“What Black History?”: Giselle’s Story

I was 22 before I really understood what had happened during the Civil Rights Movement. That was the year I learned that segregation had been widespread, that people had fought, marched, suffered, and even died merely for the right to be equal citizens in the eyes of the law. And it had all happened, not one hundred years ago, but in the decade before my birth.

The majority of my educational years were spent being homeschooled by my parents, who were well-intentioned, kind-hearted people, but who pretty much left out any aspects of Black History from my education.

I was raised to believe that people were equal, no matter what color they were, and I even had a few black friends growing up, but in my mind racism was something from the past, something that happened during the time of slavery, something that was obviously over and had been for a very long time, except in the cases of a few backwards folks who hung on to hate—but no one paid them any attention, anyway, right?

During the years when I wasn’t homeschooled, I attended various church-related schools where the Civil Rights Movement wasn’t a big topic of study. There weren’t any black children in my kindergarten, and I only remember one in my first grade class. I don’t remember learning about any famous Black Americans or any aspect of Black History at all in the early years of my life.

In fact, the entirety of my Black History education was practically encompassed in the stories of two Black Americans who were included in my third grade American History book after we had started homeschooling. The text was set up as a series of chapters, with each chapter outlining the life and accomplishments of an important American. There were two African-Americans included: Booker T. Washington and George Washington Carver. Both were born slaves, but luckily both had helpful white people in their lives who made sure they got great educations and went to college. (Paternalism, anyone?) Both became professors—one a scientist and inventor, one a school administrator. So rosy and happy were their stories (even though they came from difficult beginnings) that I naturally assumed all Black Americans lived similar lives to mine. After all, now that slavery was over, it was so much easier than it had been for these men, whose lives already seemed pretty good overall.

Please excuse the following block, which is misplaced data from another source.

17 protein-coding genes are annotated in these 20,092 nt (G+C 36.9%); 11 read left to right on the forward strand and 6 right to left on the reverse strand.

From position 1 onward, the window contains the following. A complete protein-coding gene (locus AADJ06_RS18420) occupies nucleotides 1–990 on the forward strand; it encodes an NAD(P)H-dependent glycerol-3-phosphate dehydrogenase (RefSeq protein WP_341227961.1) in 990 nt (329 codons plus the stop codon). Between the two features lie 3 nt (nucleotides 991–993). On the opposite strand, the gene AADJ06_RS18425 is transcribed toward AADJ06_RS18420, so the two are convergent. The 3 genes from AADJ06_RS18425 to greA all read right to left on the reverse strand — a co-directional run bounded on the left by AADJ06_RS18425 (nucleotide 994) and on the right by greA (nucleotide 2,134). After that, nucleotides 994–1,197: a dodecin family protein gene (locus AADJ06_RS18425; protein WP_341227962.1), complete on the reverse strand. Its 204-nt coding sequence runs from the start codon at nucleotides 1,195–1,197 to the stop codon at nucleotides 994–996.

The whitewashing of struggle influenced me in ways I wouldn’t and couldn’t understand until decades later.

This was in the 1980’s. Interracial dating was prohibited in one of the colleges associated with a school that I attended. A law against interracial marriage, which went against the Supreme Court’s ruling, was still on the books in one of the states where I lived.

Basically, I lived in a rosy bubble of privilege, blissfully ignorant of what had really taken place in my country a mere 20 years previous. I was a happy little 8-year-old, learning about a few token Black people from my history book, with absolutely no conception of the trials that children had gone through in my very city to integrate their schools, or the governor that had blocked the door of the state university in defiance of a federal order of desegregation.

I remember maybe one or two conversations with my mother about how, as a student, she had watched protests on the evening news, and thought it was horrible how the people were treated. But those topics of conversation somehow felt small and far away, insignificant. I never knew how huge the fight for equal rights had been, never knew how common discrimination was (and still is) in our country, never knew that the Emancipation Proclamation didn’t end all the horrors that slavery had established.

Not only was my conception of slavery and the ease of its end unrealistic, but my understanding was also severely limited by the fact that most of my history education consisted of repeating topics from colonial and early American history over and over again, rather than moving forward to the history of the 20th century.

At my tiny school in 6th grade, I remember hearing Nelson Mandela’s name from my (black) South African teacher, who was thrilled that he had finally been released. I don’t remember much about it, except that my parents had shaken their heads a bit because they thought she was a “liberal.” I had no idea what apartheid was or why Mandela’s release was significant.

In 8th grade I attended a southern, Christian school. I recall hearing from my well-loved history teacher that the Civil War wasn’t really about slavery, but primarily about states’ rights. I was surprised, but I assumed my teacher must be right. We studied American history that year, but there was little, if any, mention of the struggle or contributions of Black Americans.

In high school, my family became part of a homeschool organization that believed backbeats were from the devil and rock music opened you up to satanic influence. I realize now that by forbidding the music of other cultures, this group ensured that white people would be more likely to view other races with fear and disdain. This in itself was a subtle, but significant form of racism.